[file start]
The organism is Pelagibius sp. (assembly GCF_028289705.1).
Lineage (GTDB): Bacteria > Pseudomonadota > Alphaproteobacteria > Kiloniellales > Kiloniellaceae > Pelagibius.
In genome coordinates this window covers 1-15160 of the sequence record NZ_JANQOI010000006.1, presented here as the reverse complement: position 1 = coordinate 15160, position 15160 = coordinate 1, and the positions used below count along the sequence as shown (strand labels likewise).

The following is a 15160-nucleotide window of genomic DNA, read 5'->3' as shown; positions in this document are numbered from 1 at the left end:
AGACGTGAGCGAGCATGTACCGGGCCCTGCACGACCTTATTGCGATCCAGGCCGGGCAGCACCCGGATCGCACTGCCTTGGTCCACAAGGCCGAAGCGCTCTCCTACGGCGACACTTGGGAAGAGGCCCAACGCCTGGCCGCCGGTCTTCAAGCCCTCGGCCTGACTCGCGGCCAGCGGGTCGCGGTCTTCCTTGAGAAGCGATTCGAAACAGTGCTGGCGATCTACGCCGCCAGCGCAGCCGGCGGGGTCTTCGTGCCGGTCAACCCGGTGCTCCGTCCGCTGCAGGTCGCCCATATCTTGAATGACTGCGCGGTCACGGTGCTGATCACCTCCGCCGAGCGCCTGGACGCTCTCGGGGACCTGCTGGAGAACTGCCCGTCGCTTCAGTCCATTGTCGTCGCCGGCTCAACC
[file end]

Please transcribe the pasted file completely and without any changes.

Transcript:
The organism is Pelagibius sp. (assembly GCF_028289705.1).
Lineage (GTDB): Bacteria > Pseudomonadota > Alphaproteobacteria > Kiloniellales > Kiloniellaceae > Pelagibius.
In genome coordinates this window covers 1-15160 of the sequence record NZ_JANQOI010000006.1, presented here as the reverse complement: position 1 = coordinate 15160, position 15160 = coordinate 1, and the positions used below count along the sequence as shown (strand labels likewise).

The following is a 15160-nucleotide window of genomic DNA, read 5'->3' as shown; positions in this document are numbered from 1 at the left end:
AGACGTGAGCGAGCATGTACCGGGCCCTGCACGACCTTATTGCGATCCAGGCCGGGCAGCACCCGGATCGCACTGCCTTGGTCCACAAGGCCGAAGCGCTCTCCTACGGCGACACTTGGGAAGAGGCCCAACGCCTGGCCGCCGGTCTTCAAGCCCTCGGCCTGACTCGCGGCCAGCGGGTCGCGGTCTTCCTTGAGAAGCGATTCGAAACAGTGCTGGCGATCTACGCCGCCAGCGCAGCCGGCGGGGTCTTCGTGCCGGTCAACCCGGTGCTCCGTCCGCTGCAGGTCGCCCATATCTTGAATGACTGCGCGGTCACGGTGCTGATCACCTCCGCCGAGCGCCTGGACGCTCTCGGGGACCTGCTGGAGAACTGCCCGTCGCTTCAGTCCATTGTCGTCGCCGGCTCAACC